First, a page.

A family member gives me clothes for Christmas every year. And every year, said articles of clothing are a shade of beige. When the clothes-giving tradition began, I thought to myself, “Well, I don’t really wear this color, but the style is okay, so I suppose I could wear this.” This was my first mistake. The next year, I opened a gift box to find another beige item. “Would you mind if I exchanged this for something in a different color?,” I asked. “I tend to look better in jewel tones.”
“But you wear the outfit I got you last year, and it’s the same color,” came the response. “Besides, beige goes with everything. It’s very practical. You should wear more of it.”
We had a similar exchange the following year and the year after that. I now open my gift, express gratitude, and take advantage of post-holiday sales when I visit the store to make an exchange. Last month’s dark beige sweater is now a very smart red jacket! This is not to say that I feel good about this annual ritual. It actually hurts my feelings and makes me sad.
These beige items reminded me of an experience with a new manager who was eager to be the world’s best boss and set about implementing a series of management tips and tricks to get the best out of his people. Despite his good intentions and a lot of hard work, the department was rocked with constant conflict and everyone seemed miserable. After a little time spent with the key players, it turned out the most cantankerous individuals were not getting what they wanted. The people who sought recognition for their efforts didn’t feel like they were receiving enough praise. Others were annoyed by the manager’s efforts to reward them with public praise and “stupid picnics and award certificates,” when what they really wanted was more autonomy or responsibility. And yet another group felt slighted when some of their work was taken away when they noted how busy they were. These folks were motivated by achievement and their complaints about being “so busy” were simply strategies to make sure everyone knew that they were getting a lot done.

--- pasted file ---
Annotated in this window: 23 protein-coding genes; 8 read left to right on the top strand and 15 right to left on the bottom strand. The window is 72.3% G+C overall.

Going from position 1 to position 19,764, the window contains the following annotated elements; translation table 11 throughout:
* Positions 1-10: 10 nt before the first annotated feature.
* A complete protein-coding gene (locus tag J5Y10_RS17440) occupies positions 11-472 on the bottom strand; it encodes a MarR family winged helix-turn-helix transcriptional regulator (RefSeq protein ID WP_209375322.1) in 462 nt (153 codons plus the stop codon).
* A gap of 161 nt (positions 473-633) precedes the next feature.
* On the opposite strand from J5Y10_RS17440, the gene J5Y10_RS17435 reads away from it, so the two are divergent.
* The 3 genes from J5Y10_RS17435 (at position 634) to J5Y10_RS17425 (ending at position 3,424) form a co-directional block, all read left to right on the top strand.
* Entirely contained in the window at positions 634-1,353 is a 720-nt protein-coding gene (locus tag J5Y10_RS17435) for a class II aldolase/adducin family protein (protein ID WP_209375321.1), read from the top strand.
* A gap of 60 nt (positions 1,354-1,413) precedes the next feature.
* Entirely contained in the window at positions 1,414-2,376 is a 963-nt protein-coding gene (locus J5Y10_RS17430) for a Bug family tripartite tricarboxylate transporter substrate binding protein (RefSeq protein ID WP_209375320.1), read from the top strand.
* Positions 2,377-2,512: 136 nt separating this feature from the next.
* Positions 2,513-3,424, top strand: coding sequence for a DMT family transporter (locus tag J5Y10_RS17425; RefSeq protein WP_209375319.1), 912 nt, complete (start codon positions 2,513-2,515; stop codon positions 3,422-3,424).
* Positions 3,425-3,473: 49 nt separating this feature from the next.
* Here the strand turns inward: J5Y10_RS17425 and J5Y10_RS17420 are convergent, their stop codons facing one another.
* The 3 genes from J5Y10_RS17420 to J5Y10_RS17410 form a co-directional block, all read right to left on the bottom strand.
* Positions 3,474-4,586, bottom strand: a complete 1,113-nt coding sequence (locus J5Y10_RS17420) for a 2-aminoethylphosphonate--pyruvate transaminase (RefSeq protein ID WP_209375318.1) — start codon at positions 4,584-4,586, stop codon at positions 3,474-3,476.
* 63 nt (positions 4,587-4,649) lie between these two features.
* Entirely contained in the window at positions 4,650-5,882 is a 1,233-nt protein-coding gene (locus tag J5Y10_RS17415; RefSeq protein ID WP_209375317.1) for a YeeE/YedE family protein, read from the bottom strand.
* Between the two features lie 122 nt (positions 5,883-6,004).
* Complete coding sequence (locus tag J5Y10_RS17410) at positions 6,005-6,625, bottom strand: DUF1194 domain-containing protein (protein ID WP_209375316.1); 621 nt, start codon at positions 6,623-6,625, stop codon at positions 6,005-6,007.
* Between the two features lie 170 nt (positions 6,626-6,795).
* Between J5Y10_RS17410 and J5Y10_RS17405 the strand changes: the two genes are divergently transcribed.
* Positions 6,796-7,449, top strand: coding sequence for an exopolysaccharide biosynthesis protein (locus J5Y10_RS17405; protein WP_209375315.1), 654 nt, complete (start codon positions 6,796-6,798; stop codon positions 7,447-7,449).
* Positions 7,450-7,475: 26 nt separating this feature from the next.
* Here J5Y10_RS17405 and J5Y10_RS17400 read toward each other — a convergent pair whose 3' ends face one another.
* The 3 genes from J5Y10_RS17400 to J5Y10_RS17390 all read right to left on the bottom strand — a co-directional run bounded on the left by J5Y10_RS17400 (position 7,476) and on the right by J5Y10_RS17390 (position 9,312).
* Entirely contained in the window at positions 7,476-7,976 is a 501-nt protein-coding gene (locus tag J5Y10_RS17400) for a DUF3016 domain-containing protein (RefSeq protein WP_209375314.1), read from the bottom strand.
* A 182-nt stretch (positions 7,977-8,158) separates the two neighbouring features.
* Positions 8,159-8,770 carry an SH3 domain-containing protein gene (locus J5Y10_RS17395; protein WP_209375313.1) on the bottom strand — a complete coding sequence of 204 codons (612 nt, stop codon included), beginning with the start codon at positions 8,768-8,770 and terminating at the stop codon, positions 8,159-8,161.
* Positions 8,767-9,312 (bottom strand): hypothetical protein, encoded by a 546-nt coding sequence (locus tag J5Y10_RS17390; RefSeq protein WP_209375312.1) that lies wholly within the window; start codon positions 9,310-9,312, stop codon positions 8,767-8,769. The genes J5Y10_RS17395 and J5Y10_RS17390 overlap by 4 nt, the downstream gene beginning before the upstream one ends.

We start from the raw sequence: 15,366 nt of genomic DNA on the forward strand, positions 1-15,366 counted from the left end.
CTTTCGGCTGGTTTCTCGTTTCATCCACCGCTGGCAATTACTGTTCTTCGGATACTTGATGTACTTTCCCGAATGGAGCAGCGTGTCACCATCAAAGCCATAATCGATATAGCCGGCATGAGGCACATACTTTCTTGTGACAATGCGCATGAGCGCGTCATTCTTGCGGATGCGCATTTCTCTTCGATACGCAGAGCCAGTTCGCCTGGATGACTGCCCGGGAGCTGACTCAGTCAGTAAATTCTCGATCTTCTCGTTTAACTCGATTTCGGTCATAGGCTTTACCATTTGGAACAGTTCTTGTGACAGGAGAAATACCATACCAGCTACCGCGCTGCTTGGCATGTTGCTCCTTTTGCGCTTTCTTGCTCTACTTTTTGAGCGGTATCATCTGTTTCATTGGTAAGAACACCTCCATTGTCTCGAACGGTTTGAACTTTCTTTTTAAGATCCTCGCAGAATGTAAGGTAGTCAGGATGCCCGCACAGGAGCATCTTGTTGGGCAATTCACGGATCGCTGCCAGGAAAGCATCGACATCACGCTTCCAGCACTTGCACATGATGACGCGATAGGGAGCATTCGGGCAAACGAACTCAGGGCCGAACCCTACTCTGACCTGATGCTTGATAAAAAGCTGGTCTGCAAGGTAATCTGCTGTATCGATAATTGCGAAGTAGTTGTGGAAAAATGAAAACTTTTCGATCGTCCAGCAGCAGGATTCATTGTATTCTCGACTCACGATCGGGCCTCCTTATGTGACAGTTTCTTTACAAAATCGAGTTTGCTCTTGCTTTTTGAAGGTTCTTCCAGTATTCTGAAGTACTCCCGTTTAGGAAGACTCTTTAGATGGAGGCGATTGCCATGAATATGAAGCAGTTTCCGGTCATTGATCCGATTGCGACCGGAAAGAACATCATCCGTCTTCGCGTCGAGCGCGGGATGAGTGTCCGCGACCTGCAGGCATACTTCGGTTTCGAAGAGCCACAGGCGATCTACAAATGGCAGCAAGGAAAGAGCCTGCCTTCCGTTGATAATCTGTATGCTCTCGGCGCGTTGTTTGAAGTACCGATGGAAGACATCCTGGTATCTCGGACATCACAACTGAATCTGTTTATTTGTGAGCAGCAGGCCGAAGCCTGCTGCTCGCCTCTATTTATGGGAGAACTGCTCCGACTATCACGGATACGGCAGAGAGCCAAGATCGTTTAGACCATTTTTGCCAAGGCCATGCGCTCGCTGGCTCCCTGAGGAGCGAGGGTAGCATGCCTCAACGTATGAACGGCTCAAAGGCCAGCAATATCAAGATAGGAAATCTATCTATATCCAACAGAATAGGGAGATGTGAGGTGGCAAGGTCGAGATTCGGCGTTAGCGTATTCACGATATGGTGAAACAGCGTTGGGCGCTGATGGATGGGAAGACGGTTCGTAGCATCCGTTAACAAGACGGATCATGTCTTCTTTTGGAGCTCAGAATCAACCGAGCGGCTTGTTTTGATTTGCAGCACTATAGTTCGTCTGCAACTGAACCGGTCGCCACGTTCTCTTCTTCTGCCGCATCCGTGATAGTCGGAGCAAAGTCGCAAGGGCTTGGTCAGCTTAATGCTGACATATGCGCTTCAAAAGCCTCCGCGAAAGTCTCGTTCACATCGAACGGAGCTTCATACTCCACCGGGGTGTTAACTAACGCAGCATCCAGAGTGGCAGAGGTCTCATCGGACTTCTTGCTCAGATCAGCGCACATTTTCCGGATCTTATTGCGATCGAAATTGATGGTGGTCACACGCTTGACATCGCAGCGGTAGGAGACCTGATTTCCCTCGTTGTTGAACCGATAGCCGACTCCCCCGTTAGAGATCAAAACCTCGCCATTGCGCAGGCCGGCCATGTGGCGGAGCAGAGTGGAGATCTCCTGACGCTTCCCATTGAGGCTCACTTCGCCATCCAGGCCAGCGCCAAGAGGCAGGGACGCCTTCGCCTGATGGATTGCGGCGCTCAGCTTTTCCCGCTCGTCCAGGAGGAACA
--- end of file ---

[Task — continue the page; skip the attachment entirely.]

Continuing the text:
At the end of the project, the manager had a better sense about what motivated the members of his group and he’s had more success now that he is customizing his approach based on individual needs and preferences. He admits, however, that he finds it challenging to ask people what they want and says he finds it annoying to have to do what he calls “detective work with grown-ups.” I appreciate his perspective, but give him credit for taking care not to give his folks the work equivalent of beige sweaters.
How do you find out what motivates your colleagues and employees? Has anyone ever asked, “What can I do to make you happy to be here?”